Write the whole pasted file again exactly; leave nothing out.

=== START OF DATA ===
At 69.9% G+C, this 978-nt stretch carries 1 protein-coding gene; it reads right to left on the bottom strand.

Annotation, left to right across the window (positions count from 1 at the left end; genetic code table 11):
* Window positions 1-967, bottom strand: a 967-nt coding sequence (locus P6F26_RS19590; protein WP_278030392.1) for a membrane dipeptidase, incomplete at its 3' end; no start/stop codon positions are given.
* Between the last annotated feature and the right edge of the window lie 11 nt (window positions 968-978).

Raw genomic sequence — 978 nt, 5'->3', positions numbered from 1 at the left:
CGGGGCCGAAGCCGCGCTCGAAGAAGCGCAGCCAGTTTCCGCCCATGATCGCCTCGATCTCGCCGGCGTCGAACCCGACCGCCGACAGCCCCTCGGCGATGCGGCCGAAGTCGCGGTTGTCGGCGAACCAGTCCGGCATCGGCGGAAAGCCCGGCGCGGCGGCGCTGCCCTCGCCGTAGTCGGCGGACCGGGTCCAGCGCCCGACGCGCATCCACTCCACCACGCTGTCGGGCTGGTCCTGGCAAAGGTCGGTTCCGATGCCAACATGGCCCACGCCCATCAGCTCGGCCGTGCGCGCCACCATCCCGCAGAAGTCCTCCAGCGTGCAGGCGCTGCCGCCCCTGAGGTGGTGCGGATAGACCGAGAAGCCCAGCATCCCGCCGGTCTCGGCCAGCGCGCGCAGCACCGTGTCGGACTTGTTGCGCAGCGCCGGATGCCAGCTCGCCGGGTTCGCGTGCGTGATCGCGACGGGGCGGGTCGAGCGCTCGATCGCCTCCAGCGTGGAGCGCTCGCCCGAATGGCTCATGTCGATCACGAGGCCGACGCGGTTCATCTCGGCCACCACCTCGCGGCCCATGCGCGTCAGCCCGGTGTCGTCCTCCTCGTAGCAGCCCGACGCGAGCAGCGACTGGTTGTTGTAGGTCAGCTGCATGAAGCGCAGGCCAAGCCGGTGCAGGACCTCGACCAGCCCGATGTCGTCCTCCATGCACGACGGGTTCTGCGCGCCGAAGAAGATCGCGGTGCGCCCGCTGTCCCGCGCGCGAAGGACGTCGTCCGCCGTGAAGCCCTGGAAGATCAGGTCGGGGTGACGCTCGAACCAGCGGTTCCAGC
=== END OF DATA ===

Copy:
At 69.9% G+C, this 978-nt stretch carries 1 protein-coding gene; it reads right to left on the bottom strand.

Annotation, left to right across the window (positions count from 1 at the left end; genetic code table 11):
* Window positions 1-967, bottom strand: a 967-nt coding sequence (locus P6F26_RS19590; protein WP_278030392.1) for a membrane dipeptidase, incomplete at its 3' end; no start/stop codon positions are given.
* Between the last annotated feature and the right edge of the window lie 11 nt (window positions 968-978).

Raw genomic sequence — 978 nt, 5'->3', positions numbered from 1 at the left:
CGGGGCCGAAGCCGCGCTCGAAGAAGCGCAGCCAGTTTCCGCCCATGATCGCCTCGATCTCGCCGGCGTCGAACCCGACCGCCGACAGCCCCTCGGCGATGCGGCCGAAGTCGCGGTTGTCGGCGAACCAGTCCGGCATCGGCGGAAAGCCCGGCGCGGCGGCGCTGCCCTCGCCGTAGTCGGCGGACCGGGTCCAGCGCCCGACGCGCATCCACTCCACCACGCTGTCGGGCTGGTCCTGGCAAAGGTCGGTTCCGATGCCAACATGGCCCACGCCCATCAGCTCGGCCGTGCGCGCCACCATCCCGCAGAAGTCCTCCAGCGTGCAGGCGCTGCCGCCCCTGAGGTGGTGCGGATAGACCGAGAAGCCCAGCATCCCGCCGGTCTCGGCCAGCGCGCGCAGCACCGTGTCGGACTTGTTGCGCAGCGCCGGATGCCAGCTCGCCGGGTTCGCGTGCGTGATCGCGACGGGGCGGGTCGAGCGCTCGATCGCCTCCAGCGTGGAGCGCTCGCCCGAATGGCTCATGTCGATCACGAGGCCGACGCGGTTCATCTCGGCCACCACCTCGCGGCCCATGCGCGTCAGCCCGGTGTCGTCCTCCTCGTAGCAGCCCGACGCGAGCAGCGACTGGTTGTTGTAGGTCAGCTGCATGAAGCGCAGGCCAAGCCGGTGCAGGACCTCGACCAGCCCGATGTCGTCCTCCATGCACGACGGGTTCTGCGCGCCGAAGAAGATCGCGGTGCGCCCGCTGTCCCGCGCGCGAAGGACGTCGTCCGCCGTGAAGCCCTGGAAGATCAGGTCGGGGTGACGCTCGAACCAGCGGTTCCAGC